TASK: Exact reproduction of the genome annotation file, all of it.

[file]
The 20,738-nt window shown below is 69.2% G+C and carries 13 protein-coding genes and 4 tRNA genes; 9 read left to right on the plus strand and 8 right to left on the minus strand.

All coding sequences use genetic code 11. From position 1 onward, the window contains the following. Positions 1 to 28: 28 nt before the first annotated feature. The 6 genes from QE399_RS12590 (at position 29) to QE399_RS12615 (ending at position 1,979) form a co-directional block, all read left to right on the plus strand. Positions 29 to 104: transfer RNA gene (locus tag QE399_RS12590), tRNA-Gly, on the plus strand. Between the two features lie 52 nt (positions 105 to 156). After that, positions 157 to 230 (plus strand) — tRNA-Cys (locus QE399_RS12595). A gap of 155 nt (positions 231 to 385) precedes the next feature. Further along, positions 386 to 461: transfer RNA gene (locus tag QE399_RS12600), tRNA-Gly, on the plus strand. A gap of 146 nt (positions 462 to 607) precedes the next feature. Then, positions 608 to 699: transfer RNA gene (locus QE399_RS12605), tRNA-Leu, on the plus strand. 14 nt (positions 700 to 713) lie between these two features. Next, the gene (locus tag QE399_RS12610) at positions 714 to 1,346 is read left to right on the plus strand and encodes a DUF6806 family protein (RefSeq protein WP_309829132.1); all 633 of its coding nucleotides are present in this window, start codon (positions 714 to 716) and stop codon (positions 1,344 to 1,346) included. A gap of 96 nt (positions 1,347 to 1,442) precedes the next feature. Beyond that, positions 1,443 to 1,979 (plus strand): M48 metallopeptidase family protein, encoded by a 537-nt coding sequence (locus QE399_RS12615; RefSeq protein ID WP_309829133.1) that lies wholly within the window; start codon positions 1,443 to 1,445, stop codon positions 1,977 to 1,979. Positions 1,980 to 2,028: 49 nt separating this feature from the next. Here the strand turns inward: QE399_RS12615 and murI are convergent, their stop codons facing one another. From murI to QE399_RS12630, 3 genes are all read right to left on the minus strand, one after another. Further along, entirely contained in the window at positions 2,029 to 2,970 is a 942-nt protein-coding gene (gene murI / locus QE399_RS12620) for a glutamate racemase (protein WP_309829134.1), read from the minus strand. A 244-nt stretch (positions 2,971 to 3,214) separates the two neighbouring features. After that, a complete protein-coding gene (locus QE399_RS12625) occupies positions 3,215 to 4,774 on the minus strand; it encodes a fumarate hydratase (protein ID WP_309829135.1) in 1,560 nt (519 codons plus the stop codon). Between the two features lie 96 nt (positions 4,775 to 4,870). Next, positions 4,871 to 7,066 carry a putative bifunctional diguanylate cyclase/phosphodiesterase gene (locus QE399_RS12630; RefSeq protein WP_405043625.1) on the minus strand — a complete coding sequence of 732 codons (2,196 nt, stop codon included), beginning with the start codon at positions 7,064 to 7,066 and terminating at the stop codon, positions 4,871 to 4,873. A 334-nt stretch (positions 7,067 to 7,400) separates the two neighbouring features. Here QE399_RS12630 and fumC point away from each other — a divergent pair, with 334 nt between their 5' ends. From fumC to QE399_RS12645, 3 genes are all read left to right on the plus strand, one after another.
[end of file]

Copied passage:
The 20,738-nt window shown below is 69.2% G+C and carries 13 protein-coding genes and 4 tRNA genes; 9 read left to right on the plus strand and 8 right to left on the minus strand.

All coding sequences use genetic code 11. From position 1 onward, the window contains the following. Positions 1 to 28: 28 nt before the first annotated feature. The 6 genes from QE399_RS12590 (at position 29) to QE399_RS12615 (ending at position 1,979) form a co-directional block, all read left to right on the plus strand. Positions 29 to 104: transfer RNA gene (locus tag QE399_RS12590), tRNA-Gly, on the plus strand. Between the two features lie 52 nt (positions 105 to 156). After that, positions 157 to 230 (plus strand) — tRNA-Cys (locus QE399_RS12595). A gap of 155 nt (positions 231 to 385) precedes the next feature. Further along, positions 386 to 461: transfer RNA gene (locus tag QE399_RS12600), tRNA-Gly, on the plus strand. A gap of 146 nt (positions 462 to 607) precedes the next feature. Then, positions 608 to 699: transfer RNA gene (locus QE399_RS12605), tRNA-Leu, on the plus strand. 14 nt (positions 700 to 713) lie between these two features. Next, the gene (locus tag QE399_RS12610) at positions 714 to 1,346 is read left to right on the plus strand and encodes a DUF6806 family protein (RefSeq protein WP_309829132.1); all 633 of its coding nucleotides are present in this window, start codon (positions 714 to 716) and stop codon (positions 1,344 to 1,346) included. A gap of 96 nt (positions 1,347 to 1,442) precedes the next feature. Beyond that, positions 1,443 to 1,979 (plus strand): M48 metallopeptidase family protein, encoded by a 537-nt coding sequence (locus QE399_RS12615; RefSeq protein ID WP_309829133.1) that lies wholly within the window; start codon positions 1,443 to 1,445, stop codon positions 1,977 to 1,979. Positions 1,980 to 2,028: 49 nt separating this feature from the next. Here the strand turns inward: QE399_RS12615 and murI are convergent, their stop codons facing one another. From murI to QE399_RS12630, 3 genes are all read right to left on the minus strand, one after another. Further along, entirely contained in the window at positions 2,029 to 2,970 is a 942-nt protein-coding gene (gene murI / locus QE399_RS12620) for a glutamate racemase (protein WP_309829134.1), read from the minus strand. A 244-nt stretch (positions 2,971 to 3,214) separates the two neighbouring features. After that, a complete protein-coding gene (locus QE399_RS12625) occupies positions 3,215 to 4,774 on the minus strand; it encodes a fumarate hydratase (protein ID WP_309829135.1) in 1,560 nt (519 codons plus the stop codon). Between the two features lie 96 nt (positions 4,775 to 4,870). Next, positions 4,871 to 7,066 carry a putative bifunctional diguanylate cyclase/phosphodiesterase gene (locus QE399_RS12630; RefSeq protein WP_405043625.1) on the minus strand — a complete coding sequence of 732 codons (2,196 nt, stop codon included), beginning with the start codon at positions 7,064 to 7,066 and terminating at the stop codon, positions 4,871 to 4,873. A 334-nt stretch (positions 7,067 to 7,400) separates the two neighbouring features. Here QE399_RS12630 and fumC point away from each other — a divergent pair, with 334 nt between their 5' ends. From fumC to QE399_RS12645, 3 genes are all read left to right on the plus strand, one after another.